United States v. Thirty-Seven (37) Photographs, 309 F. Supp. 36 (C.D. Cal. 1970)

US District Court for the Central District of California - 309 F. Supp. 36 (C.D. Cal. 1970)
January 27, 1970

309 F. Supp. 36 (1970)

UNITED STATES of America, Plaintiff,
Milton Luros, Claimant.

Civ. No. 69-2242-F.

United States District Court C. D. California.

January 27, 1970.

Wm. Matthew Byrne, Jr., U. S. Atty., Frederick M. Brosio, Jr., Larry L. Dier, *37 Asst. U. S. Attys., Los Angeles, Cal., for plaintiff.

Stanley Fleishman, Hollywood, Cal., for defendants and claimant.

Before BARNES, Circuit Judge, and CURTIS and FERGUSON, District Judges.


FERGUSON, District Judge.

This is an action before a three-judge district court, convened pursuant to 28 U.S.C. §§ 2282 and 2284, to determine whether the government should be enjoined from enforcing 19 U.S.C. § 1305. That statute prohibits all persons from importing into the United States any obscene picture or book. It provides that when such an item appears at a customs office it shall be seized and held to await the judgment of a district court.

On October 24, 1969, Milton Luros returned to Los Angeles from a visit to Europe, arriving by plane. In his personal luggage he carried 37 photographs. In the course of an inspection, customs agents acting under authority of § 1305 seized the photographs as obscene. The agents referred the seizure to the United States Attorney, and on November 6, 1969, the Government filed its complaint seeking judicial authority to enforce the forfeiture of the photographs.

On November 14, 1969, the claimant filed an answer contending the photographs were not obscene. His counterclaim contends that § 1305 violates the First and Fifth Amendments, and seeks an injunction to restrain the government from enforcing the statute in relation to the 37 photographs.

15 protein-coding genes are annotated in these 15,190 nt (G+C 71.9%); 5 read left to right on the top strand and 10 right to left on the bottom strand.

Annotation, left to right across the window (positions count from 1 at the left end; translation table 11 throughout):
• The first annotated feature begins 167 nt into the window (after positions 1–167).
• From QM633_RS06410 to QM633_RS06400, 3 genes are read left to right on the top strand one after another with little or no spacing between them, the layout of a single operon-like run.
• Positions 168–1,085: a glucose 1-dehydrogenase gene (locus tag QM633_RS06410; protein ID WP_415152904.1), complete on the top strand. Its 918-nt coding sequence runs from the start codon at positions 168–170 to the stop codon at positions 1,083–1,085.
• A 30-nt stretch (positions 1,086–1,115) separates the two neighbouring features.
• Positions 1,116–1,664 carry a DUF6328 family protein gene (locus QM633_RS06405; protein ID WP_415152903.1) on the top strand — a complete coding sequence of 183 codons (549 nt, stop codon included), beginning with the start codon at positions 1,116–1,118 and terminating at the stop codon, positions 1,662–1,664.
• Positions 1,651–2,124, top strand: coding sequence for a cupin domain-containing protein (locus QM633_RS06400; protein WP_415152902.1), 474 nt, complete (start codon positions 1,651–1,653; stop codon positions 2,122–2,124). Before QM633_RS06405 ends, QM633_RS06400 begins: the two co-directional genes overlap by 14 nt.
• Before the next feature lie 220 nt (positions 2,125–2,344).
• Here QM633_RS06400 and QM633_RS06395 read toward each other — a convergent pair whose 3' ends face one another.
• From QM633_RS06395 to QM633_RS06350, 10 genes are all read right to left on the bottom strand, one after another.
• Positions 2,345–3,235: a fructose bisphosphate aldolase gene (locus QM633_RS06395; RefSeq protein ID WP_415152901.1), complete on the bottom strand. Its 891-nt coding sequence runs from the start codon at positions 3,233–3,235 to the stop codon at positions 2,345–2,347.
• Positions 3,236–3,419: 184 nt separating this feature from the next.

The case presents a five-fold constitutional attack on § 1305, claiming that:

(1) It excludes from the United States photographs imported for use by adults in the privacy of their home.
(2) It excludes photographs which are to be distributed to adults only and in a manner which will not invade the sensitivities or privacy of anyone.
(3) It permits customs agents to seize and hold pictures without a time restraint.
(4) It permits a seizure prior to an adversary hearing.
(5) It is unconstitutionally vague.

The cornerstone of the attack, of course, is Stanley v. Georgia, 394 U.S. 557, 89 S. Ct. 1243, 22 L. Ed. 2d 542 (1969). There the Supreme Court minimally held that the First Amendment prohibits the making of mere private possession of obscene material a crime. The lower courts now are faced with whether Stanley means more than that. See Karalexis v. Byrne, 306 F. Supp. 1363 (D.Mass., Nov. 28, 1969); Stein v. Batchelor, 300 F. Supp. 602 (N.D.Texas 1969).

The claimant requests this court to hold that Stanley means that the First Amendment forbids any restraint of obscenity unless (1) it falls in the hands of children, or (2) it intrudes upon the sensitivities or privacy of the general public. Without rejecting this argument, we decide the case based upon the narrowest construction of Stanley.

19 U.S.C. § 1305 reaches all obscene works. It prohibits an adult from importing an obscene book or picture for private reading or viewing, an activity which is constitutionally protected. As stated in Stanley, the right to read necessarily protects the right receive. The claimant does not contend, however, that he was merely going to bring the pictures into his own home. He admits that it is his intention to incorporate the pictures in a book for distribution.